Dispatch One Hundred Thirty-Three

Posted: April 19, 2015 in Thirty-Third Bundle
Tags: , , , ,

ACTS 3:12-19

12 When Peter saw it, he addressed the people, “You Israelites, why do you wonder at this, or why do you stare at us, as though by our own power or piety we had made him walk? 13 The God of Abraham, the God of Isaac, and the God of Jacob, the God of our ancestors has glorified his servant Jesus, whom you handed over and rejected in the presence of Pilate, though he had decided to release him. 14 But you rejected the Holy and Righteous One and asked to have a murderer given to you, 15 and you killed the Author of life, whom God raised from the dead. To this we are witnesses. 16 And by faith in his name, his name itself has made this man strong, whom you see and know; and the faith that is through Jesus has given him this perfect health in the presence of all of you.

17 “And now, friends, I know that you acted in ignorance, as did also your rulers. 18 In this way God fulfilled what he had foretold through all the prophets, that his Messiah would suffer. 19 Repent therefore, and turn to God so that your sins may be wiped out.

The whole temple area was a flurry over what Peter had done on behalf of a lame man who had been begging for alms by the entrance fate. Peter told the man to look into his face, and when he did the apostle declared, “I have neither silver nor gold, but what I have I will give to you. In the name of Jesus Christ of Nazareth, rise up and walk.” And the moment Peter took him by the hand, the story says, the man’s ankles and feet were made strong and he began to walk and jump and sing praises to God. This is when Peter took advantage of his ad hoc assembly of astonished bystanders for the occasion of another sermon.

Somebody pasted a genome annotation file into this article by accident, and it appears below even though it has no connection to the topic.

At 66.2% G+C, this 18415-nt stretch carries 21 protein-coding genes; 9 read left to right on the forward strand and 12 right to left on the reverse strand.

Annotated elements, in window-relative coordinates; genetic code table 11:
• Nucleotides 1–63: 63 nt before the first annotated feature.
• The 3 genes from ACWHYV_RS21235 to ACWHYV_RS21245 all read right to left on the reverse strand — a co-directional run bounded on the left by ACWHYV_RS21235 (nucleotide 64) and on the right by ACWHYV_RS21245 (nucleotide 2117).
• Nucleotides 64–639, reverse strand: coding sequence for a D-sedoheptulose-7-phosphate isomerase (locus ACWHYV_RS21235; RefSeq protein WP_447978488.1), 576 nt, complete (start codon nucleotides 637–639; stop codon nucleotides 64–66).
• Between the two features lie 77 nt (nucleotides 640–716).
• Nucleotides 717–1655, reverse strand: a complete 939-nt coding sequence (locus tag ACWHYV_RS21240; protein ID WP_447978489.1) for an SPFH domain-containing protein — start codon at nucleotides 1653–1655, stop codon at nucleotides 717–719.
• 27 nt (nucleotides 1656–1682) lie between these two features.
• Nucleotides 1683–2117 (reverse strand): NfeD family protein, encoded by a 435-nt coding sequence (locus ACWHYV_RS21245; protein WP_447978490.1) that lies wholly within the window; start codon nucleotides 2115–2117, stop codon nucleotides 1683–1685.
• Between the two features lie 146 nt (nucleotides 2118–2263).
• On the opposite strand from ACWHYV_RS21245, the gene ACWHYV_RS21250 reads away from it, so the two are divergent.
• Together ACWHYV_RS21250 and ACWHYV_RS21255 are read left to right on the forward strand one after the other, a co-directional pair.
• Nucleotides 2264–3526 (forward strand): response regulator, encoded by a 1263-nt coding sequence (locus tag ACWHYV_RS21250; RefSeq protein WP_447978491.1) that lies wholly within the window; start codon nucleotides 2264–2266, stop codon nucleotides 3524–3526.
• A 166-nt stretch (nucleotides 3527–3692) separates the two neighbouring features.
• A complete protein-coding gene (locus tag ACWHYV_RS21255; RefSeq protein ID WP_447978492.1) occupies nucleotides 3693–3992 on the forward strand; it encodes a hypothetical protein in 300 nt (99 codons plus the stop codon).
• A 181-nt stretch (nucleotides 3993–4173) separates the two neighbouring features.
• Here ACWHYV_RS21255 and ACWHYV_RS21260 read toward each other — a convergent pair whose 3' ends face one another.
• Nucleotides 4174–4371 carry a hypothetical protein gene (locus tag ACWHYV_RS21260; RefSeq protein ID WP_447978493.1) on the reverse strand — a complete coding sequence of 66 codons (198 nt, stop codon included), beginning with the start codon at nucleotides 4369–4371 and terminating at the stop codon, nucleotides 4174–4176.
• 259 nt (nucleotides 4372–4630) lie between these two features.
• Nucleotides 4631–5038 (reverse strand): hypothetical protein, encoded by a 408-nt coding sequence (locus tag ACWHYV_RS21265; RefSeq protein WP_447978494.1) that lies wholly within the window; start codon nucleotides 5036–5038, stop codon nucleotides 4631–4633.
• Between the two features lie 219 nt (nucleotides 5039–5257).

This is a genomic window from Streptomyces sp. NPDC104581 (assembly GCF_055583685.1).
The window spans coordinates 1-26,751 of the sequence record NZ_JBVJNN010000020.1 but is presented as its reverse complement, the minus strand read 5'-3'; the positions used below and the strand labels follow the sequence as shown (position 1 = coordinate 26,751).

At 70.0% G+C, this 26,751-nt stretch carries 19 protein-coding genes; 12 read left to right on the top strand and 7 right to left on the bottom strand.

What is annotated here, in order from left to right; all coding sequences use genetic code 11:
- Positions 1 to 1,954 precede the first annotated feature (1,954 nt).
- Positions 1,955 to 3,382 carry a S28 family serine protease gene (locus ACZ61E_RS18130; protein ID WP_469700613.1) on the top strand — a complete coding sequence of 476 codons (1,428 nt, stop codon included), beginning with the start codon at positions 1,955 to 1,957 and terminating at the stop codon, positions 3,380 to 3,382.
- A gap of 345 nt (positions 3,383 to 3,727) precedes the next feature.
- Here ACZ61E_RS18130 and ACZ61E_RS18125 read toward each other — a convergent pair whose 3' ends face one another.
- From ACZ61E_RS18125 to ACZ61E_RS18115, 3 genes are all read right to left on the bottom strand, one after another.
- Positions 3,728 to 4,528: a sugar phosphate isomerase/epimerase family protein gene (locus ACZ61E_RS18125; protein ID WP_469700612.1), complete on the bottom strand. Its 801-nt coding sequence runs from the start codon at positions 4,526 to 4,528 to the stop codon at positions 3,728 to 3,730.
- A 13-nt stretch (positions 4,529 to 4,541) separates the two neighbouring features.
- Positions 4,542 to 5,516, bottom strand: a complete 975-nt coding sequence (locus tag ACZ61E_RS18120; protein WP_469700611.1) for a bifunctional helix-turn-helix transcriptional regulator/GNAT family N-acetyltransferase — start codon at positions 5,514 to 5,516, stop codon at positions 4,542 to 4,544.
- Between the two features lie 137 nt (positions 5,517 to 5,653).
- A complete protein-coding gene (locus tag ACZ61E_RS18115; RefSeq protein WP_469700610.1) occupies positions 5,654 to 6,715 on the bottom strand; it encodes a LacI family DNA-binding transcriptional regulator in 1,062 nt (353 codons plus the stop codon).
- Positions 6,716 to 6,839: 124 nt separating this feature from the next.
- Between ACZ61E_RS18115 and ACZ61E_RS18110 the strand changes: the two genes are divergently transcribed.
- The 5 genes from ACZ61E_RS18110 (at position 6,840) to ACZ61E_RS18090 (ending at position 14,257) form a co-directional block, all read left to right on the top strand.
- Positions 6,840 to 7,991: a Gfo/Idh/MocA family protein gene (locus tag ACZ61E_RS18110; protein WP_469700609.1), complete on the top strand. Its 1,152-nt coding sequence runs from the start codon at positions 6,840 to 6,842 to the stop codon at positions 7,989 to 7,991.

Early preaching did not hesitate in fingering the blame for Jesus’ death on “you Israelites,” that is, on the Jews. But beyond the Jewish rejection of Jesus, lying deeper and standing farther behind the individual choices and group actions, was the providence of God in the fulfillment of prophecy. In a way and to an extent that no one could possibly comprehend, the will of God had been at work throughout the events leading up to and centered around the Messiah and his suffering. However the early Christians understood it, the accusation against the Jews (which would become the basis for later antisemitism throughout Christendom) was not absolute. Turning from sin and receiving God’s forgiveness was a “live option” equally for them, as it is for all people today.

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